Wage compression and the decline in inequality in Latin America: Good or bad?
Eduardo Levy Yeyati, Samuel Pienknagura 10 June 2014
Latin America’s inequality has fallen, driven by a reduction in the educational wage premium. This column discusses potential driving forces behind this phenomenon and argues that while this is a positive outcome, it may reflect a deeper malaise. A preliminary evaluation suggests that supply changes are more important than de-industrialisation. But lacklustre PISA scores support a more dismal hypothesis. The premium decrease may mirror a decline in education quality.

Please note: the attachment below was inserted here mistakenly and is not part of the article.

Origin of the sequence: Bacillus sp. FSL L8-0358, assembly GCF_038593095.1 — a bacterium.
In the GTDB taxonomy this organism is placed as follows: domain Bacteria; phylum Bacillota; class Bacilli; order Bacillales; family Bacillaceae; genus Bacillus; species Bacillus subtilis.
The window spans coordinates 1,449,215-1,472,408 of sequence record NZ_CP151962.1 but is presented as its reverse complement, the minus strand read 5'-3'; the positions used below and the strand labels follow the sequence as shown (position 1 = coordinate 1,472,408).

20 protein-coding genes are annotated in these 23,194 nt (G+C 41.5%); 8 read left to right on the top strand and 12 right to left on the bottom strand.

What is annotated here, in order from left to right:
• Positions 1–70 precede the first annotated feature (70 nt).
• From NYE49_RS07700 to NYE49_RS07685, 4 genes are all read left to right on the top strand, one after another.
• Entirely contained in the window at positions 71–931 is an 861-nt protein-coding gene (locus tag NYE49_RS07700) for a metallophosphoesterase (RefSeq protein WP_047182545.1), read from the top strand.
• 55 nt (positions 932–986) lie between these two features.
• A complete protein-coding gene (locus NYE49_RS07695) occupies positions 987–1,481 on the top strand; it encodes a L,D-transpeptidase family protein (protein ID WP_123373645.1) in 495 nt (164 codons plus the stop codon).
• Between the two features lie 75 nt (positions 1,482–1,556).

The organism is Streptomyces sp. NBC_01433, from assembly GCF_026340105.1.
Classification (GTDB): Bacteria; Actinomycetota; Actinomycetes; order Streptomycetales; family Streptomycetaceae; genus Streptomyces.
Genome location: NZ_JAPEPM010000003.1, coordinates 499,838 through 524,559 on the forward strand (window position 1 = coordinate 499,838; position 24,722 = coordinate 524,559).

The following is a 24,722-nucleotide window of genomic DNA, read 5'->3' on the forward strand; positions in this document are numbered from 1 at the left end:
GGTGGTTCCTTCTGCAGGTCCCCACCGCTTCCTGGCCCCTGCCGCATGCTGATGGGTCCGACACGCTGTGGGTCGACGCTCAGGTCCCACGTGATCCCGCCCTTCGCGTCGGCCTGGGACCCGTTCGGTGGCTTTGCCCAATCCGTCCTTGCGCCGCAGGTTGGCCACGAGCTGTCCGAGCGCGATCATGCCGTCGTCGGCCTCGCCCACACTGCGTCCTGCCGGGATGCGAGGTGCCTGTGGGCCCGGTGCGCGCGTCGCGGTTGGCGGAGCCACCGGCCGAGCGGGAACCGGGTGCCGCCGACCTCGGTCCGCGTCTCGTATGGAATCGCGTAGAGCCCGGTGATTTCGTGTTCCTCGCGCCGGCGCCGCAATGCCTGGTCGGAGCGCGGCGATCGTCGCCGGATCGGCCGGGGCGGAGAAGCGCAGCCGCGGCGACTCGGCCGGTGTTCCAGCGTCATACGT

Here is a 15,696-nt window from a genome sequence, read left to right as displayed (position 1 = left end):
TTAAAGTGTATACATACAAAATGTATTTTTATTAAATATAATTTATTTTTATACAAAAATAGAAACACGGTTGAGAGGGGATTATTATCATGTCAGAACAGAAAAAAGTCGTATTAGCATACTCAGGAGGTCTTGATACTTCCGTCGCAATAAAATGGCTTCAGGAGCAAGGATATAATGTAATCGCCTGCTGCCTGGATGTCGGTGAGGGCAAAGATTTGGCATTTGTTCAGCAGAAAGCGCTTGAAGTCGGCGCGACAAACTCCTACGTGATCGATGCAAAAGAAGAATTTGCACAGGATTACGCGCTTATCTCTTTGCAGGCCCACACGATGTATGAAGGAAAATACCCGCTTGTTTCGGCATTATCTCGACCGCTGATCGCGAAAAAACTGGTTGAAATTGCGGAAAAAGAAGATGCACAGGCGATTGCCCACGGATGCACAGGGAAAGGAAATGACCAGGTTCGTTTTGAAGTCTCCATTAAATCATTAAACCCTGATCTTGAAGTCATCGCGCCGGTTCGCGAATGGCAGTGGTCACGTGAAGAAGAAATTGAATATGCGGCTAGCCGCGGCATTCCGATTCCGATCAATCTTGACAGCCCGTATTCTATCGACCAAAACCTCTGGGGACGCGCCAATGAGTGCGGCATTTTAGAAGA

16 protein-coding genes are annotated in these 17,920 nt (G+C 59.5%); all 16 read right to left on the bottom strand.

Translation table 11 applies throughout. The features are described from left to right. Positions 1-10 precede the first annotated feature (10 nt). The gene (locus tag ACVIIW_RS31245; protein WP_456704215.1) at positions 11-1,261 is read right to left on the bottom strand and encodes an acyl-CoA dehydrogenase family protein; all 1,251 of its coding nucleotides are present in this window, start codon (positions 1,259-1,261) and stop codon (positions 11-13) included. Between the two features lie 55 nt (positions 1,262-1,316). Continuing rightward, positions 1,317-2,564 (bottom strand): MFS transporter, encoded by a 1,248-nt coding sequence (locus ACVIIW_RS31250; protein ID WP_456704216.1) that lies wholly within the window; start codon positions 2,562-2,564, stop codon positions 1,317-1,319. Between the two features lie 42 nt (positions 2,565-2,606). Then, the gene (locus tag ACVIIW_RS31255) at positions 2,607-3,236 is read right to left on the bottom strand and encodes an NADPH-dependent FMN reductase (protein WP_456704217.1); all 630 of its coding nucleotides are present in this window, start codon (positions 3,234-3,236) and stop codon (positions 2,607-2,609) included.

Unlike most of the developed world, Latin America has seen a notable decline in income inequality in the last decade.
Development Education Poverty and income inequality
Latin America, education quality, skills supply